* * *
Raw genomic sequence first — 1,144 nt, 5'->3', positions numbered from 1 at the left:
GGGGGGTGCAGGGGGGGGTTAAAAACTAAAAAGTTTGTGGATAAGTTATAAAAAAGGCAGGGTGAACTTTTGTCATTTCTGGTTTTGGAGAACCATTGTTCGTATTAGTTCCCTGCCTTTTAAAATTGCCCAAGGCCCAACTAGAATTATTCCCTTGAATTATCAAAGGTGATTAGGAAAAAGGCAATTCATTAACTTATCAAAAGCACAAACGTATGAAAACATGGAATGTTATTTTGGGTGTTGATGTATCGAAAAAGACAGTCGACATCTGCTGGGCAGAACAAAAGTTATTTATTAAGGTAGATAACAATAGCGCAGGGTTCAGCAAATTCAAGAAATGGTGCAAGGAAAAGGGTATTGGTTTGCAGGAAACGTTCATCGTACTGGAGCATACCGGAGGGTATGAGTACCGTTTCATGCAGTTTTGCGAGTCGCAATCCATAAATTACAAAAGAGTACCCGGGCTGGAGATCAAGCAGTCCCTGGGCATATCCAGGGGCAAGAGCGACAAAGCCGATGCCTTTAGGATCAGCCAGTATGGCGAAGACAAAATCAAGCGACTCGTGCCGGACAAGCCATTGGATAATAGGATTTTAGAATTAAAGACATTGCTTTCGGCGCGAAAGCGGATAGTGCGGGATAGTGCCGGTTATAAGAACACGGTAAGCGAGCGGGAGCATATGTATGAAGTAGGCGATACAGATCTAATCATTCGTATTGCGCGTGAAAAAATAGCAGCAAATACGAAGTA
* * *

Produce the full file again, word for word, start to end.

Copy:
Raw genomic sequence first — 1,144 nt, 5'->3', positions numbered from 1 at the left:
GGGGGGTGCAGGGGGGGGTTAAAAACTAAAAAGTTTGTGGATAAGTTATAAAAAAGGCAGGGTGAACTTTTGTCATTTCTGGTTTTGGAGAACCATTGTTCGTATTAGTTCCCTGCCTTTTAAAATTGCCCAAGGCCCAACTAGAATTATTCCCTTGAATTATCAAAGGTGATTAGGAAAAAGGCAATTCATTAACTTATCAAAAGCACAAACGTATGAAAACATGGAATGTTATTTTGGGTGTTGATGTATCGAAAAAGACAGTCGACATCTGCTGGGCAGAACAAAAGTTATTTATTAAGGTAGATAACAATAGCGCAGGGTTCAGCAAATTCAAGAAATGGTGCAAGGAAAAGGGTATTGGTTTGCAGGAAACGTTCATCGTACTGGAGCATACCGGAGGGTATGAGTACCGTTTCATGCAGTTTTGCGAGTCGCAATCCATAAATTACAAAAGAGTACCCGGGCTGGAGATCAAGCAGTCCCTGGGCATATCCAGGGGCAAGAGCGACAAAGCCGATGCCTTTAGGATCAGCCAGTATGGCGAAGACAAAATCAAGCGACTCGTGCCGGACAAGCCATTGGATAATAGGATTTTAGAATTAAAGACATTGCTTTCGGCGCGAAAGCGGATAGTGCGGGATAGTGCCGGTTATAAGAACACGGTAAGCGAGCGGGAGCATATGTATGAAGTAGGCGATACAGATCTAATCATTCGTATTGCGCGTGAAAAAATAGCAGCAAATACGAAGTA